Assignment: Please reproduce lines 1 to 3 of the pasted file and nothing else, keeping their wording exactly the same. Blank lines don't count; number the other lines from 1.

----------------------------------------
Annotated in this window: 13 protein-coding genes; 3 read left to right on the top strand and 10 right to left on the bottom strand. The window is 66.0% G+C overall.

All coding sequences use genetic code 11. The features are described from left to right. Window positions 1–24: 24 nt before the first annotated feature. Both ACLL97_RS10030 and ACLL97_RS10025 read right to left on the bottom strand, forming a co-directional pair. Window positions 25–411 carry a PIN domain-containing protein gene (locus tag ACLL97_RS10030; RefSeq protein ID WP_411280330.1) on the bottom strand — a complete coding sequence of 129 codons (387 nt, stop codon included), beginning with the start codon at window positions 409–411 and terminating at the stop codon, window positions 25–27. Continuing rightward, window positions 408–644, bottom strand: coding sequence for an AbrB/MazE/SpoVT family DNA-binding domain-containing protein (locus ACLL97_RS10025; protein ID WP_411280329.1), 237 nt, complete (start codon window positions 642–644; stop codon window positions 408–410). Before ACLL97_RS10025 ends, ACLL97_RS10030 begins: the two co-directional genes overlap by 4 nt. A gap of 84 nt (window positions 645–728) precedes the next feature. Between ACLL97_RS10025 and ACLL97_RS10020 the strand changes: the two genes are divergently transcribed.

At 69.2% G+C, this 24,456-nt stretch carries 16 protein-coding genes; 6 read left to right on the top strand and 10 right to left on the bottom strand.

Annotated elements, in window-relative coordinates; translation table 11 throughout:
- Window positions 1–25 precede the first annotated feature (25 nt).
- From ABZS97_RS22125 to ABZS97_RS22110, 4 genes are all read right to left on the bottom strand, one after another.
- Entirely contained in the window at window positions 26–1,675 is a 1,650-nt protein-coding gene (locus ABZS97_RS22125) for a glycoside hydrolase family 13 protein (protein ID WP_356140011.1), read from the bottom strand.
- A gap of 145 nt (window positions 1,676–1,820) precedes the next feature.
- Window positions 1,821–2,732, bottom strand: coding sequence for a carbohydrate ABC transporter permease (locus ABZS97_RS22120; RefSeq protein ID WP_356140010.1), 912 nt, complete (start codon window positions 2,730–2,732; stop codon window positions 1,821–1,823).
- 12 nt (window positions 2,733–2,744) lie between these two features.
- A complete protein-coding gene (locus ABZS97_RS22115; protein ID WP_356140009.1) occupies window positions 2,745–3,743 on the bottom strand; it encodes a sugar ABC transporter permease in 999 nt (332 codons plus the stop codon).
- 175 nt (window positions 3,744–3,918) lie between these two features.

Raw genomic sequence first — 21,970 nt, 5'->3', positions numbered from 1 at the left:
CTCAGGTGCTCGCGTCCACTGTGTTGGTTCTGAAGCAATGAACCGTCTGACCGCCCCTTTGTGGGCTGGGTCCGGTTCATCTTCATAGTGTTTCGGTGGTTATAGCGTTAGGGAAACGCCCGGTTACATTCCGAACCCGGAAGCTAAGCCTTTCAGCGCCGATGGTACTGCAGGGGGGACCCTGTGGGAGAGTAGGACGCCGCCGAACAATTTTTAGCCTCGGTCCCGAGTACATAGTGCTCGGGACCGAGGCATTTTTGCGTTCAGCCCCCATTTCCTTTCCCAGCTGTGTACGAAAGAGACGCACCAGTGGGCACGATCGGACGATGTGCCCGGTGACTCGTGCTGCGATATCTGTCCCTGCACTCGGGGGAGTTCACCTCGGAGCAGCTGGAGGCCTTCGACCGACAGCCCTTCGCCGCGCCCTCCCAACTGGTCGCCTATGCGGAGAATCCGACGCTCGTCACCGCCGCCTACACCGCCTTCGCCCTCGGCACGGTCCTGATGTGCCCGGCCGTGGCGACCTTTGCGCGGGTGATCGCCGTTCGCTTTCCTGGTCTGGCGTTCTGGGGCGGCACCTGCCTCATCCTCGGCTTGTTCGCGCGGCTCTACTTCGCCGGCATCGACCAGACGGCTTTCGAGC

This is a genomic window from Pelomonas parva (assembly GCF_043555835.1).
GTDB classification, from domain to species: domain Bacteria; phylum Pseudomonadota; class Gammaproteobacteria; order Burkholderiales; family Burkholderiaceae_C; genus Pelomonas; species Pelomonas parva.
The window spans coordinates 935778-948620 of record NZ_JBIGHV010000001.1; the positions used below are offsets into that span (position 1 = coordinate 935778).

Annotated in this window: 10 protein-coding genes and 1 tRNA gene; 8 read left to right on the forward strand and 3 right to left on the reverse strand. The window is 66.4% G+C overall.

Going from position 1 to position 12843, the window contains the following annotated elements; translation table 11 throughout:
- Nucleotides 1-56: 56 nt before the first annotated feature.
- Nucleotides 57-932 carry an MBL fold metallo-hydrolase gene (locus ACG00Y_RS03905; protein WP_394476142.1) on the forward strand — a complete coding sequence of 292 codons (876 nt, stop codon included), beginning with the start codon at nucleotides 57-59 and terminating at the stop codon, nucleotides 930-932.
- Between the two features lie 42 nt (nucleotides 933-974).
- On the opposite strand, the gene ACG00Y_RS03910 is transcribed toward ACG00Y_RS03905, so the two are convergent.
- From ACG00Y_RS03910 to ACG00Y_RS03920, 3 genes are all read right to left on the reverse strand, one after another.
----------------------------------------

Annotated in this window: 13 protein-coding genes; 3 read left to right on the top strand and 10 right to left on the bottom strand. The window is 66.0% G+C overall.

All coding sequences use genetic code 11. The features are described from left to right. Window positions 1–24: 24 nt before the first annotated feature. Both ACLL97_RS10030 and ACLL97_RS10025 read right to left on the bottom strand, forming a co-directional pair. Window positions 25–411 carry a PIN domain-containing protein gene (locus tag ACLL97_RS10030; RefSeq protein ID WP_411280330.1) on the bottom strand — a complete coding sequence of 129 codons (387 nt, stop codon included), beginning with the start codon at window positions 409–411 and terminating at the stop codon, window positions 25–27. Continuing rightward, window positions 408–644, bottom strand: coding sequence for an AbrB/MazE/SpoVT family DNA-binding domain-containing protein (locus ACLL97_RS10025; protein ID WP_411280329.1), 237 nt, complete (start codon window positions 642–644; stop codon window positions 408–410). Before ACLL97_RS10025 ends, ACLL97_RS10030 begins: the two co-directional genes overlap by 4 nt. A gap of 84 nt (window positions 645–728) precedes the next feature. Between ACLL97_RS10025 and ACLL97_RS10020 the strand changes: the two genes are divergently transcribed.

At 69.2% G+C, this 24,456-nt stretch carries 16 protein-coding genes; 6 read left to right on the top strand and 10 right to left on the bottom strand.